The wooden objects Hans Noë constructs — columns, walls and confounding clumps of simple but unusual geometric solids — aren’t exactly sculpture. They’re not quite high design, either, or children’s toys, or math problems, or architectural maquettes. But they could almost fit in any of these categories, evoking forebears and influences as various as Constantin Brancusi, Ludwig Mies van der Rohe and Friedrich Froebel. And at the National Museum of Mathematics right now, the writer Lawrence Weschler, a friend of Noë’s son Alva, has brought four dozen of them together in the exhibition “Hans Noë — Sculpture.”
Noë’s background may offer some explanation for the ambiguity of his work. He was born to Austrian Jewish parents in Czernowitz (now Chernivtsi, Ukraine), an area that changed hands repeatedly. Noë’s family survived World War II thanks to luck, ingenuity and his father’s reputation as a pediatrician.
“The Romanians who occupied us,” Noë observed, “also had children.” When the fighting finally ended, the family fled to Germany, where Noë studied with the type designer Herman Zapf, then to New York, where he attended Cooper Union and found a mentor in the architect and sculptor Tony Smith.
Hans Noë, architect, accidental real estate developer, reviver of Fanelli Cafe and constructor of mathematical objects, at his home in Garrison, N.Y.Credit…Alex Hodor-Lee for The New York Times
He studied with Mies van der Rohe in Illinois, too. But though he did eventually work as an architect, most notably building a series of modest but spacious houses in the Hamptons, he mainly made his living in real estate. To get himself work spaces, he bought and renovated dilapidated buildings, including one in SoHo that came with New York’s second-oldest bar, Fanelli Cafe. That was in the early 1980s; he spent the next two decades as an obsessive restaurateur before handing off management to his son Sasha.
Through the years, Weschler says, Noë would often wake up with half-formed geometric ideas in his mind, ideas that he rendered in cardboard or wood, painted, and set aside. Many were made by stacking up a geometric shape he first hit upon when presenting a proposal (ultimately unsuccessful) for a United Nations building being planned for Rome in the 1950s.
Imagine a plus sign made of two perpendicular rectangles superimposed. Now lift one rectangle straight up, draw a line from each of its corners to the corresponding corner on the lower rectangle, and pretend the whole figure is a solid block of wood. You’ve just made a squished not-quite-cube with two rectangular sides joined by four trapezoids. The magic of this shape, which Noë calls a “truncated tetrahedron,” is that it can seem, depending on your point of view, to be leaning over or to be perfectly still, to be almost a pyramid as well as almost a cube.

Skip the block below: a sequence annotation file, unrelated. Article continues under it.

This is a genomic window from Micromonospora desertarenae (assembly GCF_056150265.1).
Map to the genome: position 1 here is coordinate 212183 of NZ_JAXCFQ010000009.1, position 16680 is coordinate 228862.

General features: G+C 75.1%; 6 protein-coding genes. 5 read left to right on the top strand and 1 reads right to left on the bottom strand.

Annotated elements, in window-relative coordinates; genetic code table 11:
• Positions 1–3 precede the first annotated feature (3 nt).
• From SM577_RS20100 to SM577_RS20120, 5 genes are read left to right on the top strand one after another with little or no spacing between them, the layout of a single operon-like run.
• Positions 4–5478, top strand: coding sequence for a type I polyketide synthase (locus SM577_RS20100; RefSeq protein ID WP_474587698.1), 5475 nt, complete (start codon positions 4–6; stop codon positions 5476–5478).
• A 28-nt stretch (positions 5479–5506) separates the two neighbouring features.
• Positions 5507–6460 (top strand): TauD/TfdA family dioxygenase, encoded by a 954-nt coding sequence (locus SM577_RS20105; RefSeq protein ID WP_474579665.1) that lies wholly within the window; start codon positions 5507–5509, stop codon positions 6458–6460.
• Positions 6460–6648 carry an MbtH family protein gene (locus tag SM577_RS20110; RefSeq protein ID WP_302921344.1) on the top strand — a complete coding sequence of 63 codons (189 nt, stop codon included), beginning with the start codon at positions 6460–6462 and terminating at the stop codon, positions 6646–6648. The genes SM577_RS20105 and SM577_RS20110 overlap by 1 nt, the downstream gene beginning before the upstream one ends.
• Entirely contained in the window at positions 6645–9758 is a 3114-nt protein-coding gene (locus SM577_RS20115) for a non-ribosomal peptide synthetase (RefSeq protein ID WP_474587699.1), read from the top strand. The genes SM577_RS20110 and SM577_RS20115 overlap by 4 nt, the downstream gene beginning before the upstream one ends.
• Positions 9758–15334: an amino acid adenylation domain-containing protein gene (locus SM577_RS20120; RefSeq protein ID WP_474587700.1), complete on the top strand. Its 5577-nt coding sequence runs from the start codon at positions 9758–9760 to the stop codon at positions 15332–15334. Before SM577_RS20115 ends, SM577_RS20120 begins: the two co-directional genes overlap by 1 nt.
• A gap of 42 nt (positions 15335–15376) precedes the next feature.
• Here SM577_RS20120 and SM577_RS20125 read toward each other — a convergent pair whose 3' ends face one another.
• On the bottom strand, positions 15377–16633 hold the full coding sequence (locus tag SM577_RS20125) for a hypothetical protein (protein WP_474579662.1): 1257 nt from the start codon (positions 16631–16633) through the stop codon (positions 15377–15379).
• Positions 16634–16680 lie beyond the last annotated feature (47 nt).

A crumpled arch, a writhing tower, and a staircase that can be endlessly rearranged are among the untitled pieces in “Hans Noë — Sculpture.”Credit…Alex Hodor-Lee for The New York Times
Stack seven of them, with rectangular faces aligned, and you get a gracefully serrated, eight-foot-high tower very much like Brancusi’s “Endless Column.” At least, it’s very much like the Brancusi from certain angles. Step a few feet over and suddenly the same column looks like a rectangular plank, its edges nearly straight, its face marked with a curious, zigzag pattern of triangular shadows that don’t quite add up. Arrange the rectangular faces perpendicularly instead, and you get a rhythmic, angled, saw-toothed shape rising slowly from the floor like an inverted staircase.
Noë performs a similar trick with triangles. If you start with a Star of David made of two equilateral triangles, one on top of the other; lift one up again; and draw twolines from each of its points to the nearest points of the triangle below, you get an extended prism-like solid that seems to be falling in every direction at once. Paint three of these prisms red, pile them up in a column, and mount the results on a turntable, and you have a hypothetical skyscraper that seems to twist and writhe as it rotates.
Though Weschler chose only a small, recent sample of the pieces Noë has made over the decades, the show has undeniable range. There are loops and curls of triangular yellow struts, notched black cubes that call to mind Noguchi, mobiles of intersecting cardboard pyramids, a crumpled orange arch and one large cube cut into elegant step-like slices that can be rearranged, as an accompanying video demonstrates, more or less infinitely. Here and there Noë has placed little paper people to give an alternate sense of scale. You can see just how dramatic any of his pieces would be as public sculpture.
In another sense, though, every piece is a variation on a single idea, one intuitive, Euclidean leap. Or maybe a philosophical one. Noë has figured out how to illustrate, with geometric metaphors, a truth about life so basic that it’s almost cliché, but which remains impossible for most of us to really grasp — that you can never actually know what’s coming around the corner. What looks like one thing turns out to be another; what seems utterly dependable may be on the cusp of falling down; and what looks as if it’s falling down might just last longer than you do.
Sculpture: The Work of Hans Noë
Through Oct. 31 at the National Museum of Mathematics, 11 East 26th Street, Manhattan; 212-542-0566, momath.org.